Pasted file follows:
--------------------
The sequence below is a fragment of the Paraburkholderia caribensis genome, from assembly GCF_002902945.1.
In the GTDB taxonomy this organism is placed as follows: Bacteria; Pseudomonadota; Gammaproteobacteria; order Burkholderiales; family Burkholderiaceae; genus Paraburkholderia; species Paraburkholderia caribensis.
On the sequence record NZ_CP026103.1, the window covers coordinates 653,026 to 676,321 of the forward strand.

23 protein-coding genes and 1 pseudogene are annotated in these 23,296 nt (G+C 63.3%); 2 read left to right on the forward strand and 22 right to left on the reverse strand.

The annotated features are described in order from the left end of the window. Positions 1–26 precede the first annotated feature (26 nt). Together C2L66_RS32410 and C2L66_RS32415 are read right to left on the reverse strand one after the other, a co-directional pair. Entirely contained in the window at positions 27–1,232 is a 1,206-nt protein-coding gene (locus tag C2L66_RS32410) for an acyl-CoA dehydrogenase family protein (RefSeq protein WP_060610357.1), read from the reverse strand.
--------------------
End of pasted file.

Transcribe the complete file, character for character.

The sequence below is a fragment of the Paraburkholderia caribensis genome, from assembly GCF_002902945.1.
In the GTDB taxonomy this organism is placed as follows: Bacteria; Pseudomonadota; Gammaproteobacteria; order Burkholderiales; family Burkholderiaceae; genus Paraburkholderia; species Paraburkholderia caribensis.
On the sequence record NZ_CP026103.1, the window covers coordinates 653,026 to 676,321 of the forward strand.

23 protein-coding genes and 1 pseudogene are annotated in these 23,296 nt (G+C 63.3%); 2 read left to right on the forward strand and 22 right to left on the reverse strand.

The annotated features are described in order from the left end of the window. Positions 1–26 precede the first annotated feature (26 nt). Together C2L66_RS32410 and C2L66_RS32415 are read right to left on the reverse strand one after the other, a co-directional pair. Entirely contained in the window at positions 27–1,232 is a 1,206-nt protein-coding gene (locus tag C2L66_RS32410) for an acyl-CoA dehydrogenase family protein (RefSeq protein WP_060610357.1), read from the reverse strand.